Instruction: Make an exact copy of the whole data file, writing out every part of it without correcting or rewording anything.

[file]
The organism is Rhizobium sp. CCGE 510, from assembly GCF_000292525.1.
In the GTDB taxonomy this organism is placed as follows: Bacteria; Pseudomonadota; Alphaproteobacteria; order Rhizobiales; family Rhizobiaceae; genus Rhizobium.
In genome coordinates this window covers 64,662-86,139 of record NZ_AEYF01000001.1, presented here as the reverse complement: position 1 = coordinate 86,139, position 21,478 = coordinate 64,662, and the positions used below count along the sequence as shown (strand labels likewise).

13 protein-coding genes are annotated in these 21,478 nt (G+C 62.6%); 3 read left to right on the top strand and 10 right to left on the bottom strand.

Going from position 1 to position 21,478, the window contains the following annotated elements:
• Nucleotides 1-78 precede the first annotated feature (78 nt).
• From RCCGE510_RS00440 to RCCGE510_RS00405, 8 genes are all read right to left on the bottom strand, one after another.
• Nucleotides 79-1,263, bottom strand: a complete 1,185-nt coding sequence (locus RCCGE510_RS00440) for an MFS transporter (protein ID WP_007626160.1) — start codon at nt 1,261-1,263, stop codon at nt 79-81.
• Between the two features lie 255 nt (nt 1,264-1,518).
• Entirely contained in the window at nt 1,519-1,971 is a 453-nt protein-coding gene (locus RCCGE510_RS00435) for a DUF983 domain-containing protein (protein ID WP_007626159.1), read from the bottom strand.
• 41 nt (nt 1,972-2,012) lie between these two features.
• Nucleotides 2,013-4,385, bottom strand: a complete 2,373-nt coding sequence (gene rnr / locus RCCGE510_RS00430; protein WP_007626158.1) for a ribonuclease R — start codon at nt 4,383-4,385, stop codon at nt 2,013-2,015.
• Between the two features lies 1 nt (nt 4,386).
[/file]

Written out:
The organism is Rhizobium sp. CCGE 510, from assembly GCF_000292525.1.
In the GTDB taxonomy this organism is placed as follows: Bacteria; Pseudomonadota; Alphaproteobacteria; order Rhizobiales; family Rhizobiaceae; genus Rhizobium.
In genome coordinates this window covers 64,662-86,139 of record NZ_AEYF01000001.1, presented here as the reverse complement: position 1 = coordinate 86,139, position 21,478 = coordinate 64,662, and the positions used below count along the sequence as shown (strand labels likewise).

13 protein-coding genes are annotated in these 21,478 nt (G+C 62.6%); 3 read left to right on the top strand and 10 right to left on the bottom strand.

Going from position 1 to position 21,478, the window contains the following annotated elements:
• Nucleotides 1-78 precede the first annotated feature (78 nt).
• From RCCGE510_RS00440 to RCCGE510_RS00405, 8 genes are all read right to left on the bottom strand, one after another.
• Nucleotides 79-1,263, bottom strand: a complete 1,185-nt coding sequence (locus RCCGE510_RS00440) for an MFS transporter (protein ID WP_007626160.1) — start codon at nt 1,261-1,263, stop codon at nt 79-81.
• Between the two features lie 255 nt (nt 1,264-1,518).
• Entirely contained in the window at nt 1,519-1,971 is a 453-nt protein-coding gene (locus RCCGE510_RS00435) for a DUF983 domain-containing protein (protein ID WP_007626159.1), read from the bottom strand.
• 41 nt (nt 1,972-2,012) lie between these two features.
• Nucleotides 2,013-4,385, bottom strand: a complete 2,373-nt coding sequence (gene rnr / locus RCCGE510_RS00430; protein WP_007626158.1) for a ribonuclease R — start codon at nt 4,383-4,385, stop codon at nt 2,013-2,015.
• Between the two features lies 1 nt (nt 4,386).